Which in this case means it’s getting a little whiter.
After decades of free fall, Houston ISD’s white enrollment is inching upward, suggesting that more families with the resources to choose are selecting Houston public schools.
Enrollment of non-Hispanic white students in the Houston Independent School District bottomed out in 2010 at 15,340 students, or 7.6 percent of enrollment. White enrollment has increased by 13 percent since then, and today Houston ISD enrolls 17,313 white students, about 8.2 percent of a district that swelled to 210,000 with the recent absorption of neighboring North Forest, a predominantly African-American district.
Curbing so-called white flight is a major accomplishment for an urban school system, said Robert Sanborn, CEO of Children at Risk, a Houston-based nonprofit. Public schools are stronger when they reflect their city’s racial and economic diversity, he said. Roughly 25 percent of Houston’s population is white, meaning most white families continue to opt out of HISD.
“To me what’s remarkable is that we don’t show a loss like everybody else,” Sanborn said. “It’s absolutely counterintuitive.”
“It’s not a stampede, and it never has been, but it’s steady and it’s undeniable,” HISD school board member Harvin Moore said of the growing white enrollment.
Enrollment of Asian students also has increased each year since 2010; HISD now enrolls 7,401 Asians, or 3.5 percent of its overall student body.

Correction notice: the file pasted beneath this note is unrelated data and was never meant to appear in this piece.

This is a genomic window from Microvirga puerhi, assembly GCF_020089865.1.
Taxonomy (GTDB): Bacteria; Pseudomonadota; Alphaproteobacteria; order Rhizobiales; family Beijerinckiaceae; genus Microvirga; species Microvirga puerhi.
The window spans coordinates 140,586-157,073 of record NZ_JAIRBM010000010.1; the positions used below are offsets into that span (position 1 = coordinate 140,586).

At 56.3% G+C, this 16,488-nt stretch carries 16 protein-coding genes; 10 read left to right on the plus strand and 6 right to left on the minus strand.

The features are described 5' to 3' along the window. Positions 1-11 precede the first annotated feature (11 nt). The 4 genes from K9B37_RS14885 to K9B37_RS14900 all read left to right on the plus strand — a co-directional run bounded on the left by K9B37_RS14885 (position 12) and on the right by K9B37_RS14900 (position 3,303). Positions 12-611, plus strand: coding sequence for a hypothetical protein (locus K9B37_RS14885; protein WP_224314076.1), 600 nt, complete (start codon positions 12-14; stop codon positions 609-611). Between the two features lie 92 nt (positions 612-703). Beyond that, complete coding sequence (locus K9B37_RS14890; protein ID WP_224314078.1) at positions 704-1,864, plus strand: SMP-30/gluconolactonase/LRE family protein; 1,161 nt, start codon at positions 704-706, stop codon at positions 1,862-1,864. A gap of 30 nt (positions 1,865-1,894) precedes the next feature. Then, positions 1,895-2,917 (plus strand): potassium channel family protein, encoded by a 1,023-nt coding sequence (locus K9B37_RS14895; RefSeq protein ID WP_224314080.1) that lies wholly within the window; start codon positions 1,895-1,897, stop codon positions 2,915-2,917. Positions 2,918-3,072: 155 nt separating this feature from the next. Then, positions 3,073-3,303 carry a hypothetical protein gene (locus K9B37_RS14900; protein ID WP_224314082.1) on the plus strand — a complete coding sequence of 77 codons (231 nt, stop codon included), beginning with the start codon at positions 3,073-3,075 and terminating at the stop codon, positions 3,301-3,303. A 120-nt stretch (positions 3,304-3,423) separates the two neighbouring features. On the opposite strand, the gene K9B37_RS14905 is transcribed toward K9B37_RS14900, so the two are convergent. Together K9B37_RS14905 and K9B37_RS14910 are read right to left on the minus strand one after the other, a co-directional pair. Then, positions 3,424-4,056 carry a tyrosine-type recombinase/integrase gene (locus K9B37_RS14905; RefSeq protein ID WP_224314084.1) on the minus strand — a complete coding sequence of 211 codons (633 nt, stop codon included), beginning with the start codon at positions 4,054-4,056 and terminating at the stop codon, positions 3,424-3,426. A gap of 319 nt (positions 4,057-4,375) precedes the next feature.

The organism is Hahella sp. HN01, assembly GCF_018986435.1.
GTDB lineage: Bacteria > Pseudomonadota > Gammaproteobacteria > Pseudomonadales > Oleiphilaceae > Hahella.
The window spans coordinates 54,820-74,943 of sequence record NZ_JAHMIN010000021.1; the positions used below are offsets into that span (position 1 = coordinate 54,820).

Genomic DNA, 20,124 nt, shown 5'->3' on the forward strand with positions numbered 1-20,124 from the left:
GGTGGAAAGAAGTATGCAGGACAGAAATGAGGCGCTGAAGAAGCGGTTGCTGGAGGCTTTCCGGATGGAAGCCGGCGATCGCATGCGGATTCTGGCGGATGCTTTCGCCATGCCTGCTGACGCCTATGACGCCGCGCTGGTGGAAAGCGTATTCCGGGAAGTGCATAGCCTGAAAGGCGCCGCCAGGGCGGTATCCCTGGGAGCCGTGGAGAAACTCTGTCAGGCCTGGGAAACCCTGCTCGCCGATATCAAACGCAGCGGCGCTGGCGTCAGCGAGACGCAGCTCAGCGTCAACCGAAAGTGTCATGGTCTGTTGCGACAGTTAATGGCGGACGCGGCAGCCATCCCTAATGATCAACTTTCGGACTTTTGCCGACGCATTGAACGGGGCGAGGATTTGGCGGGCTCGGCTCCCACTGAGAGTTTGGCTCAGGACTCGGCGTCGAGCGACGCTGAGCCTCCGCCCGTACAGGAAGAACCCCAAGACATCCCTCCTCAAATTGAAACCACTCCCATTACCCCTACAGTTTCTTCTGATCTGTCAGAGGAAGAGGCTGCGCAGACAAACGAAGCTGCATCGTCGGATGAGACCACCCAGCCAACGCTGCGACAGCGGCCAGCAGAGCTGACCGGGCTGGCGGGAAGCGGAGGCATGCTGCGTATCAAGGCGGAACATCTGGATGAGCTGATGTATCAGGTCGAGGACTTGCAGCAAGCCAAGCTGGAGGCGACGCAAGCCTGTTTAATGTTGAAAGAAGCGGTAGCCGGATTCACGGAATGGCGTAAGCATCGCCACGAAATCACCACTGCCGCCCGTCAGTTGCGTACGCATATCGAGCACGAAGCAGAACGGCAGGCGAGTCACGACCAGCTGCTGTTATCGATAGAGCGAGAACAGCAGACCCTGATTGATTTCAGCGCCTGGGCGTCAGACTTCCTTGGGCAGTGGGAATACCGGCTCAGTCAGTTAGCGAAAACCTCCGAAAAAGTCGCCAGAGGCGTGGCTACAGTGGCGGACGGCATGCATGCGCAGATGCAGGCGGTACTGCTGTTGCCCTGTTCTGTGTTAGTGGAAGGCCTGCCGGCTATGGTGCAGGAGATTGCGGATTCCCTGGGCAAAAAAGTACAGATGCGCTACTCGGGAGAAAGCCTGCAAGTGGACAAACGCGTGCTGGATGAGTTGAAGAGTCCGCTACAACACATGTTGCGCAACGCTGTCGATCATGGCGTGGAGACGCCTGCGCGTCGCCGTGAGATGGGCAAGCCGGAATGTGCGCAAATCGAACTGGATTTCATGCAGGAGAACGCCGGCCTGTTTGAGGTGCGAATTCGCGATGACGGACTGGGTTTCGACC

I have kind of a distorted view of HISD, living as I do in the Heights. The article discusses how gentrification and the influx of new residents into the Heights, many of whom have kids and want them to attend neighborhood schools, has had a profound effect on the demography of Harvard Elementary School, but it could just as easily have used Travis Elementary as its example. I definitely agree with Bob Sanborn’s premise that public schools are better off when they more closely resemble the city they’re in. It’s not a good thing politically if you’ve got this large bloc of voters who feel like they have no stake in the schools, and therefore no real need to support them.
As it happens, Michael Li brought up this topic on Facebook the other day.
Remarkable stats: Of the nearly 11,000 ninth grade students in DISD, only 558 are Anglo. Of those Anglo ninth graders, a quarter go to just one school – Arts Magnet.
That makes DISD about five percent Anglo. Li got his stats from DISD’s public data portal. In a subsequent comment, he noted the percentage was even lower for fifth graders. Dallas County is less Anglo than Harris County is, but not by that much. Given the past history of official segregation in public schools, it’s more than a little unnerving to see such stark differences between the makeup of these school districts and the makeup of their larger communities. Thanks to the continued dynamism of Houston’s urban neighborhoods, HISD is bucking that trend. I hope that continues for awhile.